How to study cells,
one by one
By Susan Gaidos
Fly over any baseball stadium when the home-team batter slams a double in the gap with twomen onbase, andyou’llseea
crowd of fans rising in unison, arms waving wildly in the air. You’d think you were
viewing typical baseball fan behavior.
Witness this scene at ground level,
though, and you’ll get a different picture. While a majority of fans participate
in the cheering, others are sipping beer,
attending to scorecards or roaming the
walkways in search of a hot dog.
Such displays of individuality
shouldn’t come as a surprise — people
often react differently to the same circumstances, after all. But life’s individuality thrives at much smaller scales than
the human body.
Cells, for example, are not all alike.
Clusters of single cells, even of all the
same type, show cell-to-cell differences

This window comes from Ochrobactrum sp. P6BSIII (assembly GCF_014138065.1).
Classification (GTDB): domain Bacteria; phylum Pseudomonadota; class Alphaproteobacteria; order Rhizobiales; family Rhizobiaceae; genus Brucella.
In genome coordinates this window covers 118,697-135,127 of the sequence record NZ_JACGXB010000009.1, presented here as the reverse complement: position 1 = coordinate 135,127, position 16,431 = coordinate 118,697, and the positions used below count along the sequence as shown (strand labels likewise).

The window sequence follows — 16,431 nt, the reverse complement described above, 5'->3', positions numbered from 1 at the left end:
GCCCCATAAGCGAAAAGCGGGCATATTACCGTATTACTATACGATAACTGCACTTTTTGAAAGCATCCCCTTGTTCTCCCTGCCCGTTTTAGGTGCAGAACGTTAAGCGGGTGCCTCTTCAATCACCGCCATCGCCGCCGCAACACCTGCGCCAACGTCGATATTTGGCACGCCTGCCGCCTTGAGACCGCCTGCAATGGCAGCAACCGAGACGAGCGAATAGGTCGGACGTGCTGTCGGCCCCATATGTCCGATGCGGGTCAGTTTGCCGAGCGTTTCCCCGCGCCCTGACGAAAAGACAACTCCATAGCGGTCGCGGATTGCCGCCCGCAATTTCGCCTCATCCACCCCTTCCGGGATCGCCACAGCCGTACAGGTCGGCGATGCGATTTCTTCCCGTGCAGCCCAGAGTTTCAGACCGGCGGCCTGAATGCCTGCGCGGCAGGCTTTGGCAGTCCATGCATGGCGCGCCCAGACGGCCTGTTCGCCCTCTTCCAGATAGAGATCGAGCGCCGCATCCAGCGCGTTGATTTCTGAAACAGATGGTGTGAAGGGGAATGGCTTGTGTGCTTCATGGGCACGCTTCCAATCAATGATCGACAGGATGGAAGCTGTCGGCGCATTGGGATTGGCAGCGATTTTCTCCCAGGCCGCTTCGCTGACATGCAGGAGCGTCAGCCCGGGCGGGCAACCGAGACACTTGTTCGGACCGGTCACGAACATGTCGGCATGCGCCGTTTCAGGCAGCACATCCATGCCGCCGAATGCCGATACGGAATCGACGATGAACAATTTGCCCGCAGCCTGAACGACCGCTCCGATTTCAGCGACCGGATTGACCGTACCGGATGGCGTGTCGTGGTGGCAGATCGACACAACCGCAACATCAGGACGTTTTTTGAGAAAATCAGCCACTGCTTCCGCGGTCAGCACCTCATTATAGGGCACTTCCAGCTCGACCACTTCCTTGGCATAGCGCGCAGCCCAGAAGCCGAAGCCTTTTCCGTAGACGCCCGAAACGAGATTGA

in appearance, growth and behavior.
This holds true for single-celled organisms too. Individuals within a colony
of identical bacteria, for instance, will
behave in different ways, even under the
For decades, scientists were stuck with
an aerial view of cell behavior. Experiments carried out on large pools of cells
obscured information on the activities
and makeup of the individuals. Difficulties in tracking molecules inside a single
cell forced researchers to content themselves with averages derived from whole
Despite being kept in the same lab con-
ditions, these human colon cells make
differing amounts of the protein beta-
catenin (green)in their nuclei (blue).
in. Improvements in imaging techniques
make it possible to view tiny, transparent structures and molecules within
cells that are otherwise nearly invisible.
New ways of separating cells during
study enable scientists to sort through
thousands at once, distinguishing subpopulations and studying multiple traits
in just one go.
“We used to think that we could take
a million cells and grind them up and
make measurements on those million
cells,” says Nancy Allbritton, a biomedical engineer at the University of North
CURTIS THORNE AND CHONLARAT (“PEARL”) WICHAIDIT